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About the Author

Maha Dutil, MD, M.Ed, FRCPC

Dr. Dutil is a dermatologist in private practice. She received her medical degree and completed dermatology residency at the University of Toronto. She completed a Master of Education in 2006. Dr Dutil is an assistant professor of Medicine in the Division of Dermatology at the University of Toronto where she has served as co-director of the undergraduate dermatology program at the U of T medical school, and director of the Continuing Education Program in the Division of Dermatology. She is the President of the Toronto Dermatological Society and President of TWEAD (Toronto Women’s Education Association for Dermatologists) and the chair of the Women’s Dermatology Symposium which focuses on education related to women’s dermatologic health and disease.

Special Supplement, Canadian Dermatology Today, February, 2022

The Evolution Of Cal/BD Fixed Dose Combination Therapy For Psoriasis: A Case Study And Discussion 

Case Study: 

A fourteen-year-old boy presented with itchy thick red scaly plaques on his scalp, arms, legs, and torso. They had been present since the age of seven. The boy hid behind his long hair and made no eye contact with me; he was accompanied by his father who did all the speaking. The itching in his scalp was more intense than other areas. His only therapy at that point had been tar shampoo as well as topical steroid creams for his body, and neither offered much improvement in symptoms.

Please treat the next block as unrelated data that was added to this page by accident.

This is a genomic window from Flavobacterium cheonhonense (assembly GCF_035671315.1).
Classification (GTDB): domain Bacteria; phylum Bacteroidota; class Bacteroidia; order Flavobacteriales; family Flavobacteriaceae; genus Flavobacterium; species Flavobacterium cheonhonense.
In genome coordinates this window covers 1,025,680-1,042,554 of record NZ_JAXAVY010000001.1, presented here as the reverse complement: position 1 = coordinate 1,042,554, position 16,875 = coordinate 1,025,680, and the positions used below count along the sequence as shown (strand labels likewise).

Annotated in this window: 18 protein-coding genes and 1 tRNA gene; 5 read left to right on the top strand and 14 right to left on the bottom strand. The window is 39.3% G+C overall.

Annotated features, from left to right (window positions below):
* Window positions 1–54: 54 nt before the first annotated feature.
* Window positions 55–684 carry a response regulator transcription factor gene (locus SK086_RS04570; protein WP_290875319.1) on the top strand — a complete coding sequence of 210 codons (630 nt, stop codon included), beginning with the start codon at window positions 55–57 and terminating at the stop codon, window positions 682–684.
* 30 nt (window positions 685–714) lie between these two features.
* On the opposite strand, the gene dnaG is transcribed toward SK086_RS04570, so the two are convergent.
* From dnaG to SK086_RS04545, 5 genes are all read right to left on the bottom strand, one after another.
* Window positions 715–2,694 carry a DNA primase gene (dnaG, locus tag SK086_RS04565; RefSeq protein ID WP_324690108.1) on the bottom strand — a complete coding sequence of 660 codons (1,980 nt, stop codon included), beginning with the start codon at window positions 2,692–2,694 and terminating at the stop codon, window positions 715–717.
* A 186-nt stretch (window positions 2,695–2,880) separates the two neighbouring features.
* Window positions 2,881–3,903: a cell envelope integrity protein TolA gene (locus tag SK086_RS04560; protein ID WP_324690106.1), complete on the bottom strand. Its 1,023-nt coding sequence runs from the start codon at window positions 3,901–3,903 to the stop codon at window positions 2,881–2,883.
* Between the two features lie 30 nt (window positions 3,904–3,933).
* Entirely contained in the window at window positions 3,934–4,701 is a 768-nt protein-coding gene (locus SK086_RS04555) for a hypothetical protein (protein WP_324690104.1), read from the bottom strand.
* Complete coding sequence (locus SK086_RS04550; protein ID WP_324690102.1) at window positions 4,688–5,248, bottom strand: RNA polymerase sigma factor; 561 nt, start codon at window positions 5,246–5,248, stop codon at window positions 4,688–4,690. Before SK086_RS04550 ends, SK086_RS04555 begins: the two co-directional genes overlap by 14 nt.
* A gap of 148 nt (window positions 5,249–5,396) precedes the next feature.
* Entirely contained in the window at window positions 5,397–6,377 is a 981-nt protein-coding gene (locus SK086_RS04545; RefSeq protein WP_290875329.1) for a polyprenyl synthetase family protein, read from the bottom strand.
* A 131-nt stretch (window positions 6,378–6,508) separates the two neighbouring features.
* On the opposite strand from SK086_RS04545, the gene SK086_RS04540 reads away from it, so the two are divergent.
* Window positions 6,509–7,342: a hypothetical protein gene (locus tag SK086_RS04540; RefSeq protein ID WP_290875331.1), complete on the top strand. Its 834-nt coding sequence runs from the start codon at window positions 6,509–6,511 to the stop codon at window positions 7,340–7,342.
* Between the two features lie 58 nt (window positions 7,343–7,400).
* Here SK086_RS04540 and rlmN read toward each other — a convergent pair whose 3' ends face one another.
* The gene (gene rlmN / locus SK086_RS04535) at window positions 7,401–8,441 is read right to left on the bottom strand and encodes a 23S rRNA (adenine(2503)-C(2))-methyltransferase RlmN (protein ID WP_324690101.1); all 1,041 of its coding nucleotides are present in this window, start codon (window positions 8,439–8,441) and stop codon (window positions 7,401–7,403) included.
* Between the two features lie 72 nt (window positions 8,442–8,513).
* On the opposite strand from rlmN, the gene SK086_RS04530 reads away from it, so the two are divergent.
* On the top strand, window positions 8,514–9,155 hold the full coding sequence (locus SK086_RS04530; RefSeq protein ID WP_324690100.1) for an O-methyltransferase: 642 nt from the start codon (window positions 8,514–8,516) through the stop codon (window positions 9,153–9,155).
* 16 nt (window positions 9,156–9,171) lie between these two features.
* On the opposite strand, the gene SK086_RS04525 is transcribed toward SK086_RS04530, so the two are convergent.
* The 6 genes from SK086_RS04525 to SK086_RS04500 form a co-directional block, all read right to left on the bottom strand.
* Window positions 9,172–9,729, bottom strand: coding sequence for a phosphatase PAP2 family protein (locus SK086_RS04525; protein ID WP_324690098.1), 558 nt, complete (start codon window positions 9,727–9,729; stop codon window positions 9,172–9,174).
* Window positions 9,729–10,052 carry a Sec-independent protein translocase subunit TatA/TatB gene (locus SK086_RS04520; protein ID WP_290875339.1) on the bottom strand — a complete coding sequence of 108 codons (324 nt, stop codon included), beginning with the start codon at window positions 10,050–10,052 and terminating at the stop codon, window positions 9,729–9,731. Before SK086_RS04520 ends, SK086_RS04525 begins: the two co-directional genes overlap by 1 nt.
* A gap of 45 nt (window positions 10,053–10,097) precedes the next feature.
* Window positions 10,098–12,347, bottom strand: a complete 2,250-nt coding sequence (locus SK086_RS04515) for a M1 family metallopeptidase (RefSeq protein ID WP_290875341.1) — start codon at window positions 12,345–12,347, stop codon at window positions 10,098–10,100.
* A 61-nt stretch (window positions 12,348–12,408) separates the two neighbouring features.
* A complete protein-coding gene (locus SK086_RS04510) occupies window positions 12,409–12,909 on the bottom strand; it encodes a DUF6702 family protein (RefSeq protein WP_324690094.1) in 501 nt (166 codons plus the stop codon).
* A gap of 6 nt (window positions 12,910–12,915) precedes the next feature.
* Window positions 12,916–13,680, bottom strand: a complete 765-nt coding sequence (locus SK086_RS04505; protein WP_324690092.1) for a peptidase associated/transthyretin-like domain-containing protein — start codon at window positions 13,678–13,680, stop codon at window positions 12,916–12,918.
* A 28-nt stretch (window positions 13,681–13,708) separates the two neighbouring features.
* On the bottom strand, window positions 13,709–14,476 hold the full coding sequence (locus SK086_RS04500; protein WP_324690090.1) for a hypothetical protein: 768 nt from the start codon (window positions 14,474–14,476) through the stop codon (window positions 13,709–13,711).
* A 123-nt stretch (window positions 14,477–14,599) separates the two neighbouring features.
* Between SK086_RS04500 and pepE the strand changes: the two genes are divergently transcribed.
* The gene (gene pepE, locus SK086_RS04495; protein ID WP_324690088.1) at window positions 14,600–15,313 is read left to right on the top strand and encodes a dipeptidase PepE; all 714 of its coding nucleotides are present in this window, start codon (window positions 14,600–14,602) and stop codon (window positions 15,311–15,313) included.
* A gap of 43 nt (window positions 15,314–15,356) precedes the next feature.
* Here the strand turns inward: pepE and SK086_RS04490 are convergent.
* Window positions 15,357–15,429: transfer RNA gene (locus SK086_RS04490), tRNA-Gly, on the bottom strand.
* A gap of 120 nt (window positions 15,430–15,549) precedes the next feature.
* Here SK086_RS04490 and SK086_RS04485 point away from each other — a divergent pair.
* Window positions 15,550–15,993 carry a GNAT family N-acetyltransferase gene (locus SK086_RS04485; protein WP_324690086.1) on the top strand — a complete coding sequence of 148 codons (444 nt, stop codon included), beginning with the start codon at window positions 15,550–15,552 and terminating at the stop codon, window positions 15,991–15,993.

A family history revealed that his paternal uncle had severe psoriasis and psoriatic arthritis. 

On physical examination, the patient had well-demarcated erythematous plaques with a thick silvery scale throughout the scalp, on the elbows, extensor forearms, knees, shins, and lower back. He was wearing a removable cast on his left forearm for a wrist fracture that had healed months ago. He was obese with a BMI of 43 and a BP of 140/80 mmHg. Blood work revealed a FBS 5.4 mmol/L, Cholesterol 5.61 mmol/L (↑ LDL, ↓HDL), Triglycerides 8.7 mmol/L, CRP 0.8 mg/L and elevated liver enzymes with suspected non-alcoholic steatohepatitis. 

After discussion about the diagnosis and possible treatment options, the boy’s father asked me if I could write a note to his teacher to exempt him from gym class as his son’s classmates had been ridiculing him in the change room when they saw his skin condition on his arms and legs, which is why he had continued to wear his cast. 

Psoriasis can have a tremendous impact on a child’s physical, emotional and social quality of life.1 For this particular patient, having psoriasis was devastating. In addition, his father felt the guilt of having passed this gene on to his son and the frustration of not having found adequate treatment to control his son’s psoriasis over the previous 7 years. 

A treatment option that was effective, safe, and easy to use leading to better adherence was the desired solution. As much as the patient was interested in clearing his skin quickly, his father was equally concerned about the long-term risks of therapy given his brother’s long battle with severe disease associated with arthritis and some complications from systemic therapies he had used.